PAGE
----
Stress is normal and features in daily life for almost everyone. The human body is conditioned to
react to stressful situations; it only becomes a problem if the stress is disproportionate to the
situation or if it’s occurring more than it needs to, i.e. if you are overreacting.
Unfortunately, an office environment, or work in general, is one of the situations where stress is
far more likely to be felt. This is for a combination of factors, but luckily it’s so prevalent that a
large amount of research has been conducted into why it happens and how to stop it – secrets
that every working person should know!
Firstly, make sure that you are acting in a situation, rather than reacting. Keeping control of a
situation gives you more confidence that your strategy is right and boosts your self-confidence,
thus reducing stress. Don’t be afraid to be the first one to bite the bullet, it’s likely that others
will wish that they had acted first too.
It sounds silly, but deep, controlled breathing can really help in a stressful environment. This is
because it forces the body to slow down, controls the physical response to stress and therefore
we feel it a lot less. A good trick is to breathe in through your mouth as though you were sipping
through a straw and exhale slowly through your nose. Done properly you should feel a cool, dry
feeling on your tongue which prompts the heartrate to slow down and stops the release of
adrenaline, removing that ‘flight’ instinct from a difficult situation.
Positive thinking has always been shown to have a positive effect in many situations. This is no
exception. Some tricks to try are to concentrate on building your own self-confidence rather
than relying on others’ perception of your work. You’re almost guaranteed to judge yourself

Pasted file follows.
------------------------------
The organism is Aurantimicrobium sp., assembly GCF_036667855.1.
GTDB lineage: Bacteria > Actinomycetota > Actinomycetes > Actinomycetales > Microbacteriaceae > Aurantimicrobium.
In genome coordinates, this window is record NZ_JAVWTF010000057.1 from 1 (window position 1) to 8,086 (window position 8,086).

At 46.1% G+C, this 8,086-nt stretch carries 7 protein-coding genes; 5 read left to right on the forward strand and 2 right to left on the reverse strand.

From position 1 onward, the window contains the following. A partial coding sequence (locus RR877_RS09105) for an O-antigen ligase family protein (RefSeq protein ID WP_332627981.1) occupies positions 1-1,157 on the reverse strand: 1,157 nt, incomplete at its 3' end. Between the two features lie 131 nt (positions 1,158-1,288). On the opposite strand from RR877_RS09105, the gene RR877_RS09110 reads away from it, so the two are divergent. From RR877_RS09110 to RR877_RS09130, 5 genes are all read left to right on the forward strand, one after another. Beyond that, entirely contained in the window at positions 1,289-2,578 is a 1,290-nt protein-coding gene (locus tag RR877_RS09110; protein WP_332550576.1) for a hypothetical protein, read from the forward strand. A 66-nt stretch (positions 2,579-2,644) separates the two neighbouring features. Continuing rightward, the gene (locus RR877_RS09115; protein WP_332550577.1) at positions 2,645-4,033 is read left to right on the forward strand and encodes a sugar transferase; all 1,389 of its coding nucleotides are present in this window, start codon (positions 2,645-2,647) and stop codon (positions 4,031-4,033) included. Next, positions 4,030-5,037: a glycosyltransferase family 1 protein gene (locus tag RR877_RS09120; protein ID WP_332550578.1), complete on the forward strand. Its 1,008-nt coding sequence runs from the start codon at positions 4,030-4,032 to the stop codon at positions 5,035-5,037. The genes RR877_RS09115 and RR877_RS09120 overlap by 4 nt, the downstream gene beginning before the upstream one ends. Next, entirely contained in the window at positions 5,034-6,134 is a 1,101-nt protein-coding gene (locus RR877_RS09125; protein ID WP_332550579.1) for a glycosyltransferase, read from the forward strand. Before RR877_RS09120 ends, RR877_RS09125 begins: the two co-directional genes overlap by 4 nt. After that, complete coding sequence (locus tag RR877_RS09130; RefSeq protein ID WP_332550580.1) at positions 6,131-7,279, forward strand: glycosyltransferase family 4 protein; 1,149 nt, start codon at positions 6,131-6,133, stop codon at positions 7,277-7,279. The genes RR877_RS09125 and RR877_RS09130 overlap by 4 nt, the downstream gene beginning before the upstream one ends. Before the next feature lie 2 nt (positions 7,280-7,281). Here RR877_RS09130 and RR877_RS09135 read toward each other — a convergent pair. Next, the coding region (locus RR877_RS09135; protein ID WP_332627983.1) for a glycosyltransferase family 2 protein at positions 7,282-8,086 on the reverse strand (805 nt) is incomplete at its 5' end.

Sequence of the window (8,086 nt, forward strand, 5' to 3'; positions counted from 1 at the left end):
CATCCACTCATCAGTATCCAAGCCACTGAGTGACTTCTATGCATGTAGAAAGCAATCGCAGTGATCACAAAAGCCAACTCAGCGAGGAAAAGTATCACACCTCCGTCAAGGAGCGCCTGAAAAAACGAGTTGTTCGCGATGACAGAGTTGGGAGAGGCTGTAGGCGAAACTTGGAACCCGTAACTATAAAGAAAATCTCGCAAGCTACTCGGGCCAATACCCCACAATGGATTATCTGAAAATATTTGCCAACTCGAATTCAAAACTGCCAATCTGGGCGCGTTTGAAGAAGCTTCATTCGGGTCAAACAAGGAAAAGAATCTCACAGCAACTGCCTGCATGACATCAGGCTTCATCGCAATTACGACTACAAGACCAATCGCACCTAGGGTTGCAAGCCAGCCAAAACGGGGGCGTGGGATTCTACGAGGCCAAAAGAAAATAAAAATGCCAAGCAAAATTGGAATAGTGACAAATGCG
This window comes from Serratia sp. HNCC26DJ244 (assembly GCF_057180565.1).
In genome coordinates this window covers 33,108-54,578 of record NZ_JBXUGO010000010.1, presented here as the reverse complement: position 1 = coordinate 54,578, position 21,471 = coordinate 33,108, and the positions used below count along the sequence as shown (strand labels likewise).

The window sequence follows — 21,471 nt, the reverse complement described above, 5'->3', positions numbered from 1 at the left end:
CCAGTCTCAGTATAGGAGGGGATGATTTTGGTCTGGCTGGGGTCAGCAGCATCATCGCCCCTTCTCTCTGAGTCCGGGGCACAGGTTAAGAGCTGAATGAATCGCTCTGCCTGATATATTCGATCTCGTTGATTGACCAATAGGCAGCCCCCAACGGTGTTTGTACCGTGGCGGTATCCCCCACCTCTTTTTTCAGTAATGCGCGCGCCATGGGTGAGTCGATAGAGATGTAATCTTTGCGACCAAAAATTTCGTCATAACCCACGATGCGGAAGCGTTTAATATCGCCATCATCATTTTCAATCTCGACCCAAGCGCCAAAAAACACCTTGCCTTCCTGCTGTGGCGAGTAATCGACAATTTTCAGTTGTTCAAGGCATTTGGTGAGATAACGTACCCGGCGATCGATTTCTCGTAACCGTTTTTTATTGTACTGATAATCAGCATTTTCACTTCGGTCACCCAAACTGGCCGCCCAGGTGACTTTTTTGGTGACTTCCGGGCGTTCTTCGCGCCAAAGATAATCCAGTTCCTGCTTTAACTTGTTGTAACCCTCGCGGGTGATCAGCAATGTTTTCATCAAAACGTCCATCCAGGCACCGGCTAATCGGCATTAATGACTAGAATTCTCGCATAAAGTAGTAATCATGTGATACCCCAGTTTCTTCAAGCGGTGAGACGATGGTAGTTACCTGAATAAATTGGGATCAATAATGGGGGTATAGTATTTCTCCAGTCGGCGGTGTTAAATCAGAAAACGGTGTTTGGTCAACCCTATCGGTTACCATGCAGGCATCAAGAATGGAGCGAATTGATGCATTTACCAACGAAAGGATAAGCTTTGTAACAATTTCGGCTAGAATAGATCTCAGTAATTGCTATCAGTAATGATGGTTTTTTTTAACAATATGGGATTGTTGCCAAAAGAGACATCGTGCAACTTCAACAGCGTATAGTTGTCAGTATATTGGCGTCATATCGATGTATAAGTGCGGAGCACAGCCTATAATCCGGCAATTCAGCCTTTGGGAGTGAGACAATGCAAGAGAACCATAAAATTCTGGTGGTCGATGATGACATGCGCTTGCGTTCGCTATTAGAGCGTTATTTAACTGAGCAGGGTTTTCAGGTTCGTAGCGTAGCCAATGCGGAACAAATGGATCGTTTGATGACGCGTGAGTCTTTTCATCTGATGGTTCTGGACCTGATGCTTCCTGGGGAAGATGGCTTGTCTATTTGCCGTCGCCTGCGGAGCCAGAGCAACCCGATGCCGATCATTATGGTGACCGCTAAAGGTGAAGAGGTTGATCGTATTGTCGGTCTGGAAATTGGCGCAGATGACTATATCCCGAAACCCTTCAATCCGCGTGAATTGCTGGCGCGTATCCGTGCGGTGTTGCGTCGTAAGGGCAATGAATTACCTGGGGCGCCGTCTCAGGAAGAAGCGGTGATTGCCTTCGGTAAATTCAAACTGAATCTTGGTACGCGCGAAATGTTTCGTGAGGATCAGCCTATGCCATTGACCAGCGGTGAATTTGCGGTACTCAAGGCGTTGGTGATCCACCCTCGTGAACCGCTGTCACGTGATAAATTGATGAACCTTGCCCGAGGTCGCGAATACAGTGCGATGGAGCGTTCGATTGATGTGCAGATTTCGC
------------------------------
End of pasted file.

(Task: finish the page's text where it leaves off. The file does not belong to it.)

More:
more critically than colleagues would. So stop seeking others approval and instead give your
work the honest appraisal it deserves.
Similarly, try and keep a good perspective of your work environment. Be aware that it’s not just
your job that features, but a combination of everyone’s. Try not to take criticism too personally
and if you are handed a decision that you simply don’t understand or don’t agree with, then
make you sure you examine it from the perspective of the person who made it. This means you
are more likely to have a balanced view, feel less blame and therefore reduce your stress levels.
Another key point in maintaining a stress-free working environment is to try and ensure that you
have regular breaks built into your schedule. Too many people believe that working for 8-10
hours at your top output makes you the most productive that you can be. Research shows that
intense concentration for just ninety minutes means that your brain then needs a break to
recover before you can go back to that high intensity again. Also take care to cut down on the
number of interruptions that you normally experience in your working day. This will allow a
greater amount of autonomy over your day, which in turn will reduce pressure and relieve
And last, but certainly not least, take care of the small stuff. Eat well and sleep well and you will
probably find that the rest just takes care of itself. Sleep is a critical recovery period for the body
– make sure you allow it.